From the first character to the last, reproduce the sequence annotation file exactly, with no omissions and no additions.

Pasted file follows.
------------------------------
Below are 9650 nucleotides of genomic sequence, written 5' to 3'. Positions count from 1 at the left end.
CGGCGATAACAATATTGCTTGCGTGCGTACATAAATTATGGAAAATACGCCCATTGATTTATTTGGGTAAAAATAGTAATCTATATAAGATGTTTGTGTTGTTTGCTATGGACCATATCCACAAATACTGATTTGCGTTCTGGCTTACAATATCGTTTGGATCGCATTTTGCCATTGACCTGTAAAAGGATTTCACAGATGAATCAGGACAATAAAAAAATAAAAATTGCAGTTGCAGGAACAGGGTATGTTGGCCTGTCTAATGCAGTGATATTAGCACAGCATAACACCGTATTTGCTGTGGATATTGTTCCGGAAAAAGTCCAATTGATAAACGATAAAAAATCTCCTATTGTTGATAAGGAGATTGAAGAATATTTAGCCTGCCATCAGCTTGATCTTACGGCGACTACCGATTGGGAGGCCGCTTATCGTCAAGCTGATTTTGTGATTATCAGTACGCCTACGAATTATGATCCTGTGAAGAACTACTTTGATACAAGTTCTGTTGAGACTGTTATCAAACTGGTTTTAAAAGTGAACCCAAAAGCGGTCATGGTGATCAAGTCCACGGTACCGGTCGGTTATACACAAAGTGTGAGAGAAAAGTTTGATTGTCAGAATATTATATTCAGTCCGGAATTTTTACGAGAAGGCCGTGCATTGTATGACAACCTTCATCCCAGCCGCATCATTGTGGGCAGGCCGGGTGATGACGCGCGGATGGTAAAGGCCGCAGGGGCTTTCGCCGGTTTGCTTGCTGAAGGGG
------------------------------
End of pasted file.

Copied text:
Below are 9650 nucleotides of genomic sequence, written 5' to 3'. Positions count from 1 at the left end.
CGGCGATAACAATATTGCTTGCGTGCGTACATAAATTATGGAAAATACGCCCATTGATTTATTTGGGTAAAAATAGTAATCTATATAAGATGTTTGTGTTGTTTGCTATGGACCATATCCACAAATACTGATTTGCGTTCTGGCTTACAATATCGTTTGGATCGCATTTTGCCATTGACCTGTAAAAGGATTTCACAGATGAATCAGGACAATAAAAAAATAAAAATTGCAGTTGCAGGAACAGGGTATGTTGGCCTGTCTAATGCAGTGATATTAGCACAGCATAACACCGTATTTGCTGTGGATATTGTTCCGGAAAAAGTCCAATTGATAAACGATAAAAAATCTCCTATTGTTGATAAGGAGATTGAAGAATATTTAGCCTGCCATCAGCTTGATCTTACGGCGACTACCGATTGGGAGGCCGCTTATCGTCAAGCTGATTTTGTGATTATCAGTACGCCTACGAATTATGATCCTGTGAAGAACTACTTTGATACAAGTTCTGTTGAGACTGTTATCAAACTGGTTTTAAAAGTGAACCCAAAAGCGGTCATGGTGATCAAGTCCACGGTACCGGTCGGTTATACACAAAGTGTGAGAGAAAAGTTTGATTGTCAGAATATTATATTCAGTCCGGAATTTTTACGAGAAGGCCGTGCATTGTATGACAACCTTCATCCCAGCCGCATCATTGTGGGCAGGCCGGGTGATGACGCGCGGATGGTAAAGGCCGCAGGGGCTTTCGCCGGTTTGCTTGCTGAAGGGG